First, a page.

LV: No, that was after the bombing... when we were protesting them being there.
SM: So what year?
LV: That was in 2000... Let me tell it how I go back to my island and try to get the Navy out. I took a vacation to Vieques… I was living in the U.S. Virgin Islands... I went there on a Friday. Saturday, I saw my cousin who work for the Navy… When I spoke to him, he was telling me so much stuff about it, and I say “Hey man... why don't you leave that job.” He say “... But it's the only way I can support my family.” I left on a Sunday. When I got to St. Croix, that Sunday...Bam! They told me, “The navy just killed your cousin, David...” They threw a bomb.
SM: What was his official job?
LV: He was a security guard... His name was David Sanes. And when they dropped the bomb…it was hundreds, the whole town, the whole island came to the fence, to the main gate and protest, but we can't go any farther than the gates.
I did help infiltrate so many people that the navy personnel they say,
"We gonna get you… We know you're... causing too many problems inside here.”
I told them “Hold on one minute.”
I call one of the guys [protestors]. I say,
“Hey listen I want you to go 100 feet from here and cut the fence, and tell me where you cut it, so I can tell this guy right here to go and take care of it.”
So the guy [protestor] came back. I told him [Navy personnel],
“Hey you better go. The cow just cut your fence. You gotta go over there.”
He would come and throw me gasses right there.
SM: Really they threw gas at you?
LV: Tear gas and something where it really burn[ed]... they throw because we used to have our camp just about… 30 feet or forty feet from the fence.. on the outside, in the civilian sector.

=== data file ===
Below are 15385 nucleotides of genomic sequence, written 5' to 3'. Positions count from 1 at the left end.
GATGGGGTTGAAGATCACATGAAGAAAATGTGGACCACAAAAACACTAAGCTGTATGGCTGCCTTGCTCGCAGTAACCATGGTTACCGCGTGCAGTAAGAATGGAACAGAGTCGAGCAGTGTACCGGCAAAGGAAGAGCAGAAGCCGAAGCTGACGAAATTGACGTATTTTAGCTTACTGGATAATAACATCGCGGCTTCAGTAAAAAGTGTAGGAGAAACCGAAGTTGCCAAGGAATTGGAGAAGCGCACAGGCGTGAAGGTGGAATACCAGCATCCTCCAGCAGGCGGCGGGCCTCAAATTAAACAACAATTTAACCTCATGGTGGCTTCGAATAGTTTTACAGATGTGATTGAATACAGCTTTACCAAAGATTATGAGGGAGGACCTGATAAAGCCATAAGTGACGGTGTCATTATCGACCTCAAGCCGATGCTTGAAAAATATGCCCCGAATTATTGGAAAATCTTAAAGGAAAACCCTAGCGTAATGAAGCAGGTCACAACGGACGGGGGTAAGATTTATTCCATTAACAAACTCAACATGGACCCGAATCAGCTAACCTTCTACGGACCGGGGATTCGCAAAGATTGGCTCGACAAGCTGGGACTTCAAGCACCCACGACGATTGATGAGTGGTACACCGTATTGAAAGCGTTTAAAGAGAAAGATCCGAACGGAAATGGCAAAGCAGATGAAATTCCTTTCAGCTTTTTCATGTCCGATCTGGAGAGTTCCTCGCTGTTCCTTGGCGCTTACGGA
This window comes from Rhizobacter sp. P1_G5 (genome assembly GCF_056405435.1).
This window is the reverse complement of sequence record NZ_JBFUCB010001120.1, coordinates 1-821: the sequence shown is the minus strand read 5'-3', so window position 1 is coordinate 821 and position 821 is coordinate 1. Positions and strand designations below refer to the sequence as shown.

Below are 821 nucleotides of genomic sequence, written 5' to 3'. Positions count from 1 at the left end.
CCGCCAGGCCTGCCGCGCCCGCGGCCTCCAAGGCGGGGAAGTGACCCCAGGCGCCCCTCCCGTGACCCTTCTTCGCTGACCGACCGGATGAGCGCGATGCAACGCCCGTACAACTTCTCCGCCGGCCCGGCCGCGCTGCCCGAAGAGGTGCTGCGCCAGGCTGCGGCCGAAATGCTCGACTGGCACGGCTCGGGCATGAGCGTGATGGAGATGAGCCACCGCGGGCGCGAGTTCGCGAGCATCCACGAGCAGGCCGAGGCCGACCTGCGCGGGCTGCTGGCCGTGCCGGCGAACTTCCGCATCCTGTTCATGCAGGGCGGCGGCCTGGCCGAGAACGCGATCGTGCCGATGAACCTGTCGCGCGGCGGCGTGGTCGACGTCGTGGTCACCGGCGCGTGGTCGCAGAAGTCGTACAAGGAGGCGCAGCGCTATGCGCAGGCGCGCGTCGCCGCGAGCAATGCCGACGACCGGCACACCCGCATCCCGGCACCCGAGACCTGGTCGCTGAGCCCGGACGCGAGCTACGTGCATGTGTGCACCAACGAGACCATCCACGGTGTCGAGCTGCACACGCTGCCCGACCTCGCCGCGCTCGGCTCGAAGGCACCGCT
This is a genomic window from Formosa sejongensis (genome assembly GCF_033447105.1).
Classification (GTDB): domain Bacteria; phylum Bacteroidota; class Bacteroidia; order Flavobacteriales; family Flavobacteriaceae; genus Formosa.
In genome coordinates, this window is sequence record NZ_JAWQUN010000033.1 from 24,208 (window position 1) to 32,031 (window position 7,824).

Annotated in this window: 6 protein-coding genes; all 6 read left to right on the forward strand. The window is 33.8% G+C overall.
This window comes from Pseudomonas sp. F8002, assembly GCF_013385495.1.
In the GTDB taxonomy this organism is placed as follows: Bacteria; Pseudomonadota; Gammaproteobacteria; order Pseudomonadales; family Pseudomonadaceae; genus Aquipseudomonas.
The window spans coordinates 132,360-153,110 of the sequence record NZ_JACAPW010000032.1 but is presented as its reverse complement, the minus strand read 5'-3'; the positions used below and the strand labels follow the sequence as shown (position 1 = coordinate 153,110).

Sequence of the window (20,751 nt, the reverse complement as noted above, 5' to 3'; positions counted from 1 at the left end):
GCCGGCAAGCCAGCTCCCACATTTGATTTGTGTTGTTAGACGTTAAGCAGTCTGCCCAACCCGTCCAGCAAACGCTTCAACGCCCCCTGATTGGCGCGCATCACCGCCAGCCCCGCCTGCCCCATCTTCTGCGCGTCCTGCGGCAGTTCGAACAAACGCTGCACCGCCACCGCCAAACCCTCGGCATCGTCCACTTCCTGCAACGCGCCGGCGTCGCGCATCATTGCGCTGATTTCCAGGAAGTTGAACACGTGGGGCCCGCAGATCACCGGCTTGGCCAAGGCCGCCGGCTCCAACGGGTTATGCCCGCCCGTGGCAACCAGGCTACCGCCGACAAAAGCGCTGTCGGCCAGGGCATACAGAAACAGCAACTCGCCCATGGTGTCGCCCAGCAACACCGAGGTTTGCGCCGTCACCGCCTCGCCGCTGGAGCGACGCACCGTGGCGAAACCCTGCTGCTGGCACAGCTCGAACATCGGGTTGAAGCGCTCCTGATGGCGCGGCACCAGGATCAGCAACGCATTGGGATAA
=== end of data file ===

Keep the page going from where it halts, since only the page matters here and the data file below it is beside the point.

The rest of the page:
SM: So how many camps were there at that time?
LV: It was more than 50… People would come from different part of the islands or different part of the world, and from the main island. We used to have a few from Japan, China, sign on, begin to help us… We used to have doctors, all kinds of scientific people ‘cause they wanted to know how, why so many people were dying from cancer on that island. Oh my god, it's 27% higher than the main island.
SM: How long did that struggle go on - the part with the camps and the protest?
LV: Well that for 3 years... The day they supposed to leave, the 3rd of May… the Navy left the trucks, fire trucks and all kind of boats and everything... We went in there. We start the trucks, the water truck, four wheel drive, everything… A lot of people got arrested because there was… a lot of undercover US government there… More than a thousand people went to jail...
SM: So what do you mostly attribute your victory to? What was it that actually made them leave?
LV: Because they lied so much. They say they never use no chemical weapons… And then after they left, guess what. They admit it. Right now, we have to clean up. But you could never, it would take millions and millions of years to clean it up.
SM: Well it's all in the land. It's all over.
LV: Where they used to keep the ammunition…right now they're turning to national wildlife, right? That's where they used to have the magazines, the bunkers. They have a lagoon… It's called Quiani.
Quiani is contaminated. .. But before it was nothing like that!
Vieques from the air
All in the water, 30 feet, forty feet, they have unexploded bombs… They call it potato fields… The area around there, you don't see nothing, not even a fish going in there. It's too contaminated. I took this guy there. The guy know about chemicals and all that. He say, “Leña Verde, let's get out of here.” He took a machine that tell how high the contamination was. He said, “Don't even dive around here anymore.” And to this day, nothing growing there.
The U.S. Navy vacated Vieques in 2003. The land stolen from Viequenses was not returned to them, but transferred to the Department of the Interior.
What was once a bombing range is now a wildlife refuge with unexploded ordnance. The land and water are contaminated with depleted uranium, heavy metals, mercury.
While the Navy is responsible for “cleaning up” its waste, US Federal agencies found, in 2009 and 2011, high contamination levels to be unrelated to high rates of cancer and respiratory problems on the island. Viequenses succeeded in ousting the Navy from their island, but continue to battle the U.S. and Puerto Rican governments, as well as, real estate developers, to reclaim and restore their land, water, and way of life.